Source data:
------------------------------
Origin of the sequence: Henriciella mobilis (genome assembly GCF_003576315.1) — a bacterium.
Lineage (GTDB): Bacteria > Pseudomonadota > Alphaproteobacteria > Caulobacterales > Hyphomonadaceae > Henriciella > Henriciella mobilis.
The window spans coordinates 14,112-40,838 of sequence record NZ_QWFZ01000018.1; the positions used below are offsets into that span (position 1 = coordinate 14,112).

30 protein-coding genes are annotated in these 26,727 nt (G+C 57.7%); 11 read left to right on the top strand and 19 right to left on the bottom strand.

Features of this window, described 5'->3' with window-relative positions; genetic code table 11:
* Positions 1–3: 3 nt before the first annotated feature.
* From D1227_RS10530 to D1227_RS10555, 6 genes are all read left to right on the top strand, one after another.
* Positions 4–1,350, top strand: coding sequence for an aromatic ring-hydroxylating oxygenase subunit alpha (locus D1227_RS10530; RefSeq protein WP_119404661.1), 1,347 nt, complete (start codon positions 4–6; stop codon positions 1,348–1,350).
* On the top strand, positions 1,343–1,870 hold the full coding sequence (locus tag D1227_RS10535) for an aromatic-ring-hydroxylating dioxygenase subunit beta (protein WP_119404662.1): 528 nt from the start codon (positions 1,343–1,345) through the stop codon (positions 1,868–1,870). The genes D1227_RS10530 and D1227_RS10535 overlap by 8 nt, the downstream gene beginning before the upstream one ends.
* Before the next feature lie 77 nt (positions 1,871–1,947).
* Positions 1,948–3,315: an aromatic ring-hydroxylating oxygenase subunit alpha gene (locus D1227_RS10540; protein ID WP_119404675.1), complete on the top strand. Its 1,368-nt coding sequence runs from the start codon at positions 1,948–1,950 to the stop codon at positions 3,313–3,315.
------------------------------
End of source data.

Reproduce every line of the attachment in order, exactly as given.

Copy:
Origin of the sequence: Henriciella mobilis (genome assembly GCF_003576315.1) — a bacterium.
Lineage (GTDB): Bacteria > Pseudomonadota > Alphaproteobacteria > Caulobacterales > Hyphomonadaceae > Henriciella > Henriciella mobilis.
The window spans coordinates 14,112-40,838 of sequence record NZ_QWFZ01000018.1; the positions used below are offsets into that span (position 1 = coordinate 14,112).

30 protein-coding genes are annotated in these 26,727 nt (G+C 57.7%); 11 read left to right on the top strand and 19 right to left on the bottom strand.

Features of this window, described 5'->3' with window-relative positions; genetic code table 11:
* Positions 1–3: 3 nt before the first annotated feature.
* From D1227_RS10530 to D1227_RS10555, 6 genes are all read left to right on the top strand, one after another.
* Positions 4–1,350, top strand: coding sequence for an aromatic ring-hydroxylating oxygenase subunit alpha (locus D1227_RS10530; RefSeq protein WP_119404661.1), 1,347 nt, complete (start codon positions 4–6; stop codon positions 1,348–1,350).
* On the top strand, positions 1,343–1,870 hold the full coding sequence (locus tag D1227_RS10535) for an aromatic-ring-hydroxylating dioxygenase subunit beta (protein WP_119404662.1): 528 nt from the start codon (positions 1,343–1,345) through the stop codon (positions 1,868–1,870). The genes D1227_RS10530 and D1227_RS10535 overlap by 8 nt, the downstream gene beginning before the upstream one ends.
* Before the next feature lie 77 nt (positions 1,871–1,947).
* Positions 1,948–3,315: an aromatic ring-hydroxylating oxygenase subunit alpha gene (locus D1227_RS10540; protein ID WP_119404675.1), complete on the top strand. Its 1,368-nt coding sequence runs from the start codon at positions 1,948–1,950 to the stop codon at positions 3,313–3,315.